WINNIPEG -- The Winnipeg Police Service is dealing with a major crime wave. It says crime rates are up in almost every category, but it may have fewer officers available to deal with it – if a budget proposal goes ahead.

On Tuesday, Winnipeg police Chief Danny Smyth met with the police board at city hall to introduce “police and staff complement cuts,” as well as service reductions.

Smyth said he was told by the city administration to keep growth of the police budget at two per cent. He says this is going to be a “challenge” because “the same administration negotiated a five-year contract that included 2.5 per cent increases” and he therefore has a significant shortfall.

Smyth said nearly three dozen police officers, as well as cadets, would be on the chopping block.

"A reduction of 34 complement positions on the police side, and a reduction of half our cadet corps, which is 25 positions,” Smyth said. “For the record, I don't support these cuts at all."

These cut backs would be completed by 2022 in order to limit the spending increase to two per cent.

If the WPS does achieve these targets -- Smyth said the cuts would put a strain on police resources, which are already strained by current demands for service.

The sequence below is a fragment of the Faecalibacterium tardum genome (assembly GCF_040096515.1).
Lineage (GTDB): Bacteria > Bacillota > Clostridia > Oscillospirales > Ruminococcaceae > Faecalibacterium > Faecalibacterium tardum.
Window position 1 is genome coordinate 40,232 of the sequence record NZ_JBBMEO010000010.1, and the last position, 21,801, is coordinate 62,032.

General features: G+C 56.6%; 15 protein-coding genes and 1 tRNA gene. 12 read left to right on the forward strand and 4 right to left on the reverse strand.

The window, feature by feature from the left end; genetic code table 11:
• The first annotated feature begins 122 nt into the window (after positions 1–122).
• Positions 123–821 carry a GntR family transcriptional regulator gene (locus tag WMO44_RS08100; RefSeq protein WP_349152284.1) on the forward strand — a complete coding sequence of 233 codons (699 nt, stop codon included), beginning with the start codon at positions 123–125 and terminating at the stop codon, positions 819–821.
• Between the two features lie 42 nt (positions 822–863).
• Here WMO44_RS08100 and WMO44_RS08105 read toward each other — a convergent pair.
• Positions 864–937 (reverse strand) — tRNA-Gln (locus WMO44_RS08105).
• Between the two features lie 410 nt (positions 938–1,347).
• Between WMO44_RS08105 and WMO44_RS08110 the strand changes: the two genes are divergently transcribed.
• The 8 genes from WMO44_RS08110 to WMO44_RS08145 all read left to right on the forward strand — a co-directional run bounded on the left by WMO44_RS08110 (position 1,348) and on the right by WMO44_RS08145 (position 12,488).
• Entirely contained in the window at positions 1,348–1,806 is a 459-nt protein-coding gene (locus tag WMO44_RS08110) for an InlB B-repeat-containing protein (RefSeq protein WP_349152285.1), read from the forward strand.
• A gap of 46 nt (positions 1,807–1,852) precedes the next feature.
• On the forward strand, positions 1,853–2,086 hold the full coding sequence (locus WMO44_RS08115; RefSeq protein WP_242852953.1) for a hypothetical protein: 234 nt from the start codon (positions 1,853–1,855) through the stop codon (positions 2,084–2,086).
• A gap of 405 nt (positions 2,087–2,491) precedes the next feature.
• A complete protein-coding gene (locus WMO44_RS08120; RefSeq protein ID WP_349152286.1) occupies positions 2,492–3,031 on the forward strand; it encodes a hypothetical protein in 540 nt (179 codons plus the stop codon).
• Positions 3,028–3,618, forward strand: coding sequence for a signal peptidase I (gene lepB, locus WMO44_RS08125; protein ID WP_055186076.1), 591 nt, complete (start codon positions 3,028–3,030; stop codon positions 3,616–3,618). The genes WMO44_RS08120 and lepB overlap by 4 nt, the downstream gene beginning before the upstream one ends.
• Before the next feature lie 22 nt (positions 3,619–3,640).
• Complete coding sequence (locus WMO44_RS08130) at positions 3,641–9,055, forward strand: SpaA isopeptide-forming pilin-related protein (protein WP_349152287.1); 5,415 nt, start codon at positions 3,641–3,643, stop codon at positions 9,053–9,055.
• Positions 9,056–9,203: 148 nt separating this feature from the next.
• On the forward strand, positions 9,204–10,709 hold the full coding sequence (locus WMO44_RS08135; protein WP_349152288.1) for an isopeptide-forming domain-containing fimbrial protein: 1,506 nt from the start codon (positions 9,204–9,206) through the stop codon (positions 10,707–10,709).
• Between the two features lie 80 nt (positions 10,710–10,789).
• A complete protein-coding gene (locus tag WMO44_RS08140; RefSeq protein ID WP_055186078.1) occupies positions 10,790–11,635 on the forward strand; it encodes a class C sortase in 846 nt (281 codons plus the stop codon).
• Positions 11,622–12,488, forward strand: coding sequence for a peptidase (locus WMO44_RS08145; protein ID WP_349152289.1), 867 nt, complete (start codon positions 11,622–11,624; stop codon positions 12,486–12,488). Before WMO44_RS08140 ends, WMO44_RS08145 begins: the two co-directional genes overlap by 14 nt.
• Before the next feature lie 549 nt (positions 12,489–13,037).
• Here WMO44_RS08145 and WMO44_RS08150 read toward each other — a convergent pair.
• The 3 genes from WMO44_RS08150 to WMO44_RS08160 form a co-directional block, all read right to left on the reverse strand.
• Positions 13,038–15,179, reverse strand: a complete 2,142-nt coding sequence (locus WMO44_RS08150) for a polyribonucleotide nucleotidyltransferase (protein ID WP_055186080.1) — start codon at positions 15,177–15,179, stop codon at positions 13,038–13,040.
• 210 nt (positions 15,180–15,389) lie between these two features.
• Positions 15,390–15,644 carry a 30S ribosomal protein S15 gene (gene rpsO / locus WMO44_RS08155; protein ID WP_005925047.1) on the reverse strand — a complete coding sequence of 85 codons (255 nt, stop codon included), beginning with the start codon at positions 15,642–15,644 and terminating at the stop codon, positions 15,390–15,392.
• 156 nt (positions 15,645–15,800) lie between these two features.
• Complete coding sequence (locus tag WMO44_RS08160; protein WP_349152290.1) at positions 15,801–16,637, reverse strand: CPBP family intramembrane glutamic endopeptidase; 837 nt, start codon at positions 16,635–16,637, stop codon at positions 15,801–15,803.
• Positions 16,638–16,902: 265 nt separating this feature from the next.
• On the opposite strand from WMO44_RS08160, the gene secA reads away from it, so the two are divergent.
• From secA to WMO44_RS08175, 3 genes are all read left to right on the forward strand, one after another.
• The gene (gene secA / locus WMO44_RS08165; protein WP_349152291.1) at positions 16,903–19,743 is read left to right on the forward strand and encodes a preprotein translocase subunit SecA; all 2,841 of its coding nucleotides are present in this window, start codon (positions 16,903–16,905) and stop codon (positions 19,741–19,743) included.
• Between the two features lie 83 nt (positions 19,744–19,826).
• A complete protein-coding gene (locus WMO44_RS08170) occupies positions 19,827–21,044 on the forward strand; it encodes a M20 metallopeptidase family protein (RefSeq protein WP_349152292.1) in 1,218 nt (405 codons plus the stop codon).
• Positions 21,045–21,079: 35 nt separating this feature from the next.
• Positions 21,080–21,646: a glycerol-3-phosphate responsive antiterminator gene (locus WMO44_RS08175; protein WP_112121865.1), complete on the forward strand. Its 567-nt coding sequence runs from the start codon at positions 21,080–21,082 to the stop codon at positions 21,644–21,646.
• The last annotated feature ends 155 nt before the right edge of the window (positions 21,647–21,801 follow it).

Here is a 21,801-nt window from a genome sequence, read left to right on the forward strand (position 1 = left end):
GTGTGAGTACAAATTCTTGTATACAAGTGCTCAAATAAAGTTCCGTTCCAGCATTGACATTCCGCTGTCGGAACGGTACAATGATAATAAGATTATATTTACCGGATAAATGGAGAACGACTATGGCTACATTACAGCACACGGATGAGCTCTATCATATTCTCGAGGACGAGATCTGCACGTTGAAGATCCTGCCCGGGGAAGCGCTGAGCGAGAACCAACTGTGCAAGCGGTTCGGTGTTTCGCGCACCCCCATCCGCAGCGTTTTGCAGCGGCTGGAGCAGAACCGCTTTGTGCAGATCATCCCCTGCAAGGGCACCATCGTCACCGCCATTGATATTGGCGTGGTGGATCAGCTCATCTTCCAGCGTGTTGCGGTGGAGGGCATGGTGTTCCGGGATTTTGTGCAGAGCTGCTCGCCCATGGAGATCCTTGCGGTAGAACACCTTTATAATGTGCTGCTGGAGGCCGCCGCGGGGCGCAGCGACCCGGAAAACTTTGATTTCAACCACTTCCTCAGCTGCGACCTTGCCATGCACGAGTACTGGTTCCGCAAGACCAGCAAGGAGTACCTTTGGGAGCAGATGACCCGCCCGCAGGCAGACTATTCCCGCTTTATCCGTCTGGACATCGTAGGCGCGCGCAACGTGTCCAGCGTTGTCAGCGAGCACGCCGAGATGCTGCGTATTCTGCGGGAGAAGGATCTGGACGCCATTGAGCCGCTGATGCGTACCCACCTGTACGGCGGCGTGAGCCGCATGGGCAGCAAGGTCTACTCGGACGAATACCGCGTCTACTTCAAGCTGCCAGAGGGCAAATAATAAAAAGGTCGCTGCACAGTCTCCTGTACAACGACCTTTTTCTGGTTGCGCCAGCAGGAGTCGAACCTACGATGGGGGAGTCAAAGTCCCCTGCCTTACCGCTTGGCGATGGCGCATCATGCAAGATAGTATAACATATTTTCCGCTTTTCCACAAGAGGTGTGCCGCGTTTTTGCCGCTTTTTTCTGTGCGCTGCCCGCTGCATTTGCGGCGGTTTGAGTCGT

Maurice Sabourin, president of the Winnipeg Police Association, said he believes these budget proposals are pressure, related to the city’s current plan to alter the police officer pension plan. 

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"The city is trying to save money off the backs of our members, on benefits that have been negotiated for the past 30 years,” said Maurice Sabourin, president of the Winnipeg Police Association.

Smyth said police have already reduced overtime by $2.1 million and reduced the number of officers by 100 over the past decade.

"The targets don't jive with the environment we're dealing with right now,” Smyth said.

Smyth said it would only take a 2.5 per cent increase – a half a per cent more than the current proposal – to keep staff at current levels.

Police Board Chair Kevin Klein said it shouldn't be hard for a city like Winnipeg to find that money.

"Two million dollars that could be allocated from different funds within the city budget – I think is fairly easy,” Klein said. “I think we could probably find 30 million dollars if we did our budget properly."

Klein said the board will look at what's best for public safety and then it will bring its recommendation forward on Dec. 2. Klein said his priority for the budget process is to ensure police have a budget that will allow them to do the job the police board feels is necessary.

Smyth said the service will also have to defer capital expenditures and look for other savings as well, such as a reduction in legal costs.

-with files from CTV’s Kayla Rosen